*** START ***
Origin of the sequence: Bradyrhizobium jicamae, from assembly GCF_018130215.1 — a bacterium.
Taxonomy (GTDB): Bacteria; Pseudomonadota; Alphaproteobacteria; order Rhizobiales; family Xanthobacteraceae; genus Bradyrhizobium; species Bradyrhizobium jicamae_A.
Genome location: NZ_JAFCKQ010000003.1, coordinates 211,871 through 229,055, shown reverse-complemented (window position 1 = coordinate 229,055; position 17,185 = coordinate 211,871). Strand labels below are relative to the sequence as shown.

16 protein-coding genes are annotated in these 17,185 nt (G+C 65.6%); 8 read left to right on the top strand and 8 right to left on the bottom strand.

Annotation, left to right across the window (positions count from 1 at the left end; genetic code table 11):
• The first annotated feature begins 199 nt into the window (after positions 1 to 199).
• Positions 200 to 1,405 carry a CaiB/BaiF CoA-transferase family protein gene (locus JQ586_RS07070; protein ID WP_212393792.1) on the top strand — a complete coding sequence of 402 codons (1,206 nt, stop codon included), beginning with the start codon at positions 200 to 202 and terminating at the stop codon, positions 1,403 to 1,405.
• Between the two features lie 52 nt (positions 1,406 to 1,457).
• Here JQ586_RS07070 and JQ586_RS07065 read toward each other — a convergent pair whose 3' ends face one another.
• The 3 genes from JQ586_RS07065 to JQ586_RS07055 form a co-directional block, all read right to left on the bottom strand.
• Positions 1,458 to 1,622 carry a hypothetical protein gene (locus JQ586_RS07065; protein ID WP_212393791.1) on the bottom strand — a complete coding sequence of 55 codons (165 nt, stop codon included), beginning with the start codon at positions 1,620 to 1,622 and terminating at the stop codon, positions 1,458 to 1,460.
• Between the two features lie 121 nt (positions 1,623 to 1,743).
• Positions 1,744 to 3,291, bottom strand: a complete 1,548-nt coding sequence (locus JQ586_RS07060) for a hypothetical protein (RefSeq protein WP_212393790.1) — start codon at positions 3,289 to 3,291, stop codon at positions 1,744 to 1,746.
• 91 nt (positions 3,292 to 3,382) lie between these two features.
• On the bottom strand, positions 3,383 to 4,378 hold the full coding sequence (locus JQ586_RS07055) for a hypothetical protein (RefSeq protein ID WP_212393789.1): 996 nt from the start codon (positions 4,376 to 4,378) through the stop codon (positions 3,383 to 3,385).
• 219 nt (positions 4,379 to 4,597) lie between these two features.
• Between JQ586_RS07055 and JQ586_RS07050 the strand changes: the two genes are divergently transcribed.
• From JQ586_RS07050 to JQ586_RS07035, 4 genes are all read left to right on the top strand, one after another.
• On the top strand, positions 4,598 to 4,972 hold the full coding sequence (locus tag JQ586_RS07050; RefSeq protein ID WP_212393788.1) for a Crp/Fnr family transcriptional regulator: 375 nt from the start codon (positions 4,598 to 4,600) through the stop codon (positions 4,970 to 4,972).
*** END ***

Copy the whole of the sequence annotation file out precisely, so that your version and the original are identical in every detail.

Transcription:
Origin of the sequence: Bradyrhizobium jicamae, from assembly GCF_018130215.1 — a bacterium.
Taxonomy (GTDB): Bacteria; Pseudomonadota; Alphaproteobacteria; order Rhizobiales; family Xanthobacteraceae; genus Bradyrhizobium; species Bradyrhizobium jicamae_A.
Genome location: NZ_JAFCKQ010000003.1, coordinates 211,871 through 229,055, shown reverse-complemented (window position 1 = coordinate 229,055; position 17,185 = coordinate 211,871). Strand labels below are relative to the sequence as shown.

16 protein-coding genes are annotated in these 17,185 nt (G+C 65.6%); 8 read left to right on the top strand and 8 right to left on the bottom strand.

Annotation, left to right across the window (positions count from 1 at the left end; genetic code table 11):
• The first annotated feature begins 199 nt into the window (after positions 1 to 199).
• Positions 200 to 1,405 carry a CaiB/BaiF CoA-transferase family protein gene (locus JQ586_RS07070; protein ID WP_212393792.1) on the top strand — a complete coding sequence of 402 codons (1,206 nt, stop codon included), beginning with the start codon at positions 200 to 202 and terminating at the stop codon, positions 1,403 to 1,405.
• Between the two features lie 52 nt (positions 1,406 to 1,457).
• Here JQ586_RS07070 and JQ586_RS07065 read toward each other — a convergent pair whose 3' ends face one another.
• The 3 genes from JQ586_RS07065 to JQ586_RS07055 form a co-directional block, all read right to left on the bottom strand.
• Positions 1,458 to 1,622 carry a hypothetical protein gene (locus JQ586_RS07065; protein ID WP_212393791.1) on the bottom strand — a complete coding sequence of 55 codons (165 nt, stop codon included), beginning with the start codon at positions 1,620 to 1,622 and terminating at the stop codon, positions 1,458 to 1,460.
• Between the two features lie 121 nt (positions 1,623 to 1,743).
• Positions 1,744 to 3,291, bottom strand: a complete 1,548-nt coding sequence (locus JQ586_RS07060) for a hypothetical protein (RefSeq protein WP_212393790.1) — start codon at positions 3,289 to 3,291, stop codon at positions 1,744 to 1,746.
• 91 nt (positions 3,292 to 3,382) lie between these two features.
• On the bottom strand, positions 3,383 to 4,378 hold the full coding sequence (locus JQ586_RS07055) for a hypothetical protein (RefSeq protein ID WP_212393789.1): 996 nt from the start codon (positions 4,376 to 4,378) through the stop codon (positions 3,383 to 3,385).
• 219 nt (positions 4,379 to 4,597) lie between these two features.
• Between JQ586_RS07055 and JQ586_RS07050 the strand changes: the two genes are divergently transcribed.
• From JQ586_RS07050 to JQ586_RS07035, 4 genes are all read left to right on the top strand, one after another.
• On the top strand, positions 4,598 to 4,972 hold the full coding sequence (locus tag JQ586_RS07050; RefSeq protein ID WP_212393788.1) for a Crp/Fnr family transcriptional regulator: 375 nt from the start codon (positions 4,598 to 4,600) through the stop codon (positions 4,970 to 4,972).